Sunday, August 21, 2016

A Heart Most Certain - Review

Title: A Heart Most Certain

Back Cover Blurb: A Fresh Voice in Historical Romance! 
Lydia King knows what it's like to be in need, so when she joins the Teaville Moral Society, she genuinely hopes to help the town's poor. But with her father's debts increasing by the day and her mother growing sicker by the week, she wonders how long it will be until she ends up in the poor house herself. Her best chance at a financially secure future is to impress the politician courting her, and it certainly doesn't hurt that the moral society's president is her suitor's mother. Her first task as a moral society member—to obtain a donation from Nicholas Lowe, the wealthiest man in town—should be easy . . . except he flat-out refuses.
Despite appearances, Nicholas wants to help others but prefers to do it his own way, keeping his charity private. When Lydia proves persistent, they agree to a bargain, though Nicholas has a few surprises up his sleeve. Neither foresee the harrowing complications that will arise from working together. When town secrets are brought to light, this unlikely pair must decide where their beliefs—and hearts—truly align.

My Take: 

I love the cover! So pretty!

This was an interesting book featuring a topic not covered by many books in Christian fiction. I thought it was thought-provoking and helped give faces and a new perspective to a controversial subject. How can Christians best minister to those thoroughly lost and in horrible situations like prostitution? 

Today it is both easier and harder to move on from your past and get a fresh start. There are still those in the church who refuse to associate with anyone who has been in any kind of real trouble. How can we help if we see them as ... "less" worthy than the rest of us?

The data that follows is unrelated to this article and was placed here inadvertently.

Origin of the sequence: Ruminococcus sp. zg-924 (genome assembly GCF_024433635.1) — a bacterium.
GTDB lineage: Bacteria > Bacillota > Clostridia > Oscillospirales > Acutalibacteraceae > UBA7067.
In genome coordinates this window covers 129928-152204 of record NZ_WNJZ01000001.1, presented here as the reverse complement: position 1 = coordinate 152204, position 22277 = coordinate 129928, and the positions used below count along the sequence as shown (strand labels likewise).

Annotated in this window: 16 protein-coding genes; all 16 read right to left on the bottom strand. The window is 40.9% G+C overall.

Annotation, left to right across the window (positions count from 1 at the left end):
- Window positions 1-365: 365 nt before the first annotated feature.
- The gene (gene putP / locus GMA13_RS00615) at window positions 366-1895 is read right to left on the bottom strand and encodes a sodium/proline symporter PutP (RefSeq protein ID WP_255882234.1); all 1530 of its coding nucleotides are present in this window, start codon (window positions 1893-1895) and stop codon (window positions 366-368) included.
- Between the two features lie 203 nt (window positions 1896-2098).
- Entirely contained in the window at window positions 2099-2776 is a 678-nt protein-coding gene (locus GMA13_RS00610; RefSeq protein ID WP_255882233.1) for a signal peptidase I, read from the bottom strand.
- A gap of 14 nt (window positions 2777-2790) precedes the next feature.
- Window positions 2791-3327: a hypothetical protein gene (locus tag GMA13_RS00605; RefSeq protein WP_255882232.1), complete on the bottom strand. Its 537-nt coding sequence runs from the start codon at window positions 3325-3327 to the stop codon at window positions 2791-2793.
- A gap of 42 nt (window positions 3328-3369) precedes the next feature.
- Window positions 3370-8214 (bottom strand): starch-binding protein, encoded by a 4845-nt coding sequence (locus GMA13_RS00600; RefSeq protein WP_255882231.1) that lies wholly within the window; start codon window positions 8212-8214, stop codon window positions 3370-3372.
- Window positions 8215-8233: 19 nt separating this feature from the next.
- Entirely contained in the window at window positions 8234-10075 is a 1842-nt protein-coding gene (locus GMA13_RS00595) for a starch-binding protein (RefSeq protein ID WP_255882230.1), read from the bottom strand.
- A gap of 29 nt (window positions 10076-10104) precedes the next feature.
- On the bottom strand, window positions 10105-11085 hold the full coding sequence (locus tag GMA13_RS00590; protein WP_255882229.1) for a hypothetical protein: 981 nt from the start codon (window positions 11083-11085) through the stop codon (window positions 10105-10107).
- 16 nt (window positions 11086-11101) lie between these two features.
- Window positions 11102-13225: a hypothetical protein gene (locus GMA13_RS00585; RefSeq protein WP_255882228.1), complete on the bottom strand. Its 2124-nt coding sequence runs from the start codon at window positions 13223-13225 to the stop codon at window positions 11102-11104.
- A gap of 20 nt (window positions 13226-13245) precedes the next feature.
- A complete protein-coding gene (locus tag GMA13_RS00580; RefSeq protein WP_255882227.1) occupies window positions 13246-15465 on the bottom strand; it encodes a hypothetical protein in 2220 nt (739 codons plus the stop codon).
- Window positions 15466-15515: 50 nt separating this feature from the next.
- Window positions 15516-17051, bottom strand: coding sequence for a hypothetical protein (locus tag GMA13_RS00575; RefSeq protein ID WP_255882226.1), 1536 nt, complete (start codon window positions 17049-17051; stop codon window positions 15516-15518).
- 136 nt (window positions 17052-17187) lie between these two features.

I thought it was unique to have both main characters come from a place of judgment and prejudice - but on different sides. Lydia was following the crowd of "moral" women who thought the people in bars and brothels were beneath them and should be eradicated and removed rather than rehabilitated or assisted. Mr Lowe believed the church was full of worthless hypocrites that didn't and couldn't care for those less fortunate and trapped in the "seedy" side of town.

Neither were totally correct and both wanted to please God. It was also interesting that both thought they weren't good enough for the other person to be genuinely interested in them as a spouse. Though their respect and admiration for each other grew, I could see the possibility that they would never end up together because of their steadfast refusal to think the other person genuinely cared about them.

Both had complex back stories that helped make their characters -- and their current reactions and feelings -- seem more realistic. 

It was a good book and well written. I want to thank the publisher for providing my copy, though it in no way influenced my review. 

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